What should I major in and what classes should I take?

I was lucky – I knew from a young age that I wanted to work with animals!

Although most will tell you that you can major in anything you want as long as you complete your prerequisites, I definitely recommend majoring in something that aligns with biology or animals. So many of your prerequisites build off of science, and the more you learn in that field, the easier it will be in the future. Even more, you won’t have to fight with your course counselors to take the classes that you want. There’s one thing that you should do if you want to apply early – take all your prerequisites as early as possible! My counselors tried to get me to leave all the “hard classes” for later on in my degree plan and take the easier classes first, but leave all the non-required courses like “intro to Jazz” for the end (yes, that was the very last course I took at UT). This way, you can apply as early as possible, and if you don’t get in on your first application, you can take those classes when you finish your degree. Yes, it might be challenging to take all your science-heavy classes in the beginning, but I didn’t say getting accepted early was easy, did I? 😉 However, don’t do this if you don’t think you are able to make decent grades in these classes – in the end, your GPA matters a lot, and it’s a lot harder to bring up a GPA once it’s fallen. This brings me to the next most frequently asked question –

What was your undergraduate GPA?

I initially thought about not sharing my GPA, since I actually can’t stand when people discuss their grades. Everyone is different, and what may be easy for one person may be the hardest class for another. There were times when hearing how well my friends did in classes made me feel really bad about myself, and it’s important to learn not to compare yourself to others. But for the sake of this article I will say that my undergraduate GPA was a 3.8. Some tips to keeping your GPA up – don’t be afraid to drop a class and take it later on when you know you’ll be more ready. For me, that was organic chemistry. I had a really hard semester the first time I attempted to take that class, so I decided to drop it and take it over the summer, and boy did it make a difference. The first time I took that class, I failed the first two exams, but when I took it over the summer when all I had to focus on was that one class, I made an A in both Organic Chemistry I and II. Yes, veterinary schools will still accept you even with the dreaded “Q-drop,” just don’t make it a habit. Another thing you can do to boost your GPA (and your mental and physical health) is to take a PE class. It might not count towards your science GPA, but if you’re going to be working out anyway, you might as well get some credit for it!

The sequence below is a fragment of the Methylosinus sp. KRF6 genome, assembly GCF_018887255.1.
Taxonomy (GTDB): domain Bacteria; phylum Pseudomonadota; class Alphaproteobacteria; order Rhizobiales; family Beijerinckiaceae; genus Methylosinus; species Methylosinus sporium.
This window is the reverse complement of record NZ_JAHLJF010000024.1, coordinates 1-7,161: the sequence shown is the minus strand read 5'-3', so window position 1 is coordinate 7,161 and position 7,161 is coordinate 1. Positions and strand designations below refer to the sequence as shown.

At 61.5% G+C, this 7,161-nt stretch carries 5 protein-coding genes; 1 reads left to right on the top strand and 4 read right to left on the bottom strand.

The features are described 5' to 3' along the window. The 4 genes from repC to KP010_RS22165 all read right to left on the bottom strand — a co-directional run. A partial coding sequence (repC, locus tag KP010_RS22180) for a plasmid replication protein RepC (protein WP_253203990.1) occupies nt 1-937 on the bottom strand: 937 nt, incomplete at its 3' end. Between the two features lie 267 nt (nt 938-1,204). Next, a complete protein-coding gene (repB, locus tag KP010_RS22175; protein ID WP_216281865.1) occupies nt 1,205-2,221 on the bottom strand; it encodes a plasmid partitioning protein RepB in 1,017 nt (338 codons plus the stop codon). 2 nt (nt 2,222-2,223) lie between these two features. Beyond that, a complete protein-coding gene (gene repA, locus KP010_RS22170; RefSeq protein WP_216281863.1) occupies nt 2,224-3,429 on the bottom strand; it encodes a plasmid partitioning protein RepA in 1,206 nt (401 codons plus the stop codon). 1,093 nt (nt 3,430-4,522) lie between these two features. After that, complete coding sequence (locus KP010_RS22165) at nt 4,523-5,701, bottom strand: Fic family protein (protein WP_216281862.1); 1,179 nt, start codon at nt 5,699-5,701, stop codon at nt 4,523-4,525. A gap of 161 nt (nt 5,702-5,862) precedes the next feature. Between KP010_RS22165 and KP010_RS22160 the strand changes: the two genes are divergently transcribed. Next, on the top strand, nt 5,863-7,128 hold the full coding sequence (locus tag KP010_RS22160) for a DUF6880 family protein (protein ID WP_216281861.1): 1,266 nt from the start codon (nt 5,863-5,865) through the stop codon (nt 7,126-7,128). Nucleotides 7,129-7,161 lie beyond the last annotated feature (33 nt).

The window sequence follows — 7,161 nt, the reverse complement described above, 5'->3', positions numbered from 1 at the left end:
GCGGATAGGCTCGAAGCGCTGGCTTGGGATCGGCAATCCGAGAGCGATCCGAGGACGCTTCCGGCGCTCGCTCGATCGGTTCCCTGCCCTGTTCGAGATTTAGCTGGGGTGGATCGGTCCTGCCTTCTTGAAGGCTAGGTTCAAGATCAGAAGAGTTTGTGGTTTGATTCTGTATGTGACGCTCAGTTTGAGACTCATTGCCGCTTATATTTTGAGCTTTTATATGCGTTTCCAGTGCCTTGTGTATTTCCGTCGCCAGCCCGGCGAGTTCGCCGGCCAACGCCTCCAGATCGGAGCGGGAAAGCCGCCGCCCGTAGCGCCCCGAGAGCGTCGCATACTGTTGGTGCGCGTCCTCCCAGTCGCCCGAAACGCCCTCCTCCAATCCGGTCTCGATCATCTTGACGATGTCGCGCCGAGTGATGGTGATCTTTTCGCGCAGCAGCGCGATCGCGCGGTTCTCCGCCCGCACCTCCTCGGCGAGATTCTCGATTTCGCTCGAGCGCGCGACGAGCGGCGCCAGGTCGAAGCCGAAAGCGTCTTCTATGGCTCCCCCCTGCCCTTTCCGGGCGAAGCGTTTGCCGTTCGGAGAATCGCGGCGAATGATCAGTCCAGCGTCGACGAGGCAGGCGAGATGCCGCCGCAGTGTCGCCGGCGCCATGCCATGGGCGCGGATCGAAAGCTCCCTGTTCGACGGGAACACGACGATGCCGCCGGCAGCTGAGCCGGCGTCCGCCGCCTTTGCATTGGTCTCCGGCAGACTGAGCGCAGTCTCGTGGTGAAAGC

One thing about GPA that I did not know when applying was that veterinary schools can give you a multiplier for your GPA depending on which school you went to. For instance, a 3.0 at an ivy league or top institution may count much more towards your application than a 4.0 at a community or satellite college. So don’t be scared to go to a harder institution, veterinary schools definitely take your school choice into consideration!

Immobilization of a giraffe with Texas A&M’s South Africa study abroad program.
Picture by Dr. Alice Blue-McLendon

What was your GRE score?

I received a 157 in reading, 160 in reasoning, and 4.5 on analytical writing. These were in the 75th, 76th, and 82nd percentiles, respectively. For me, the hardest part of the GRE was the vocab. The math and reading sections were pretty much high school level, but it had been years since I took an English class so my vocabulary recollection was very limited. I would recommend reviewing a few of the most common vocab words every day and practicing math and reading problems from one of those GRE-prep books.

How many schools did you apply to, and how did you decide which one to attend?

My beautiful veterinary school, Texas A&M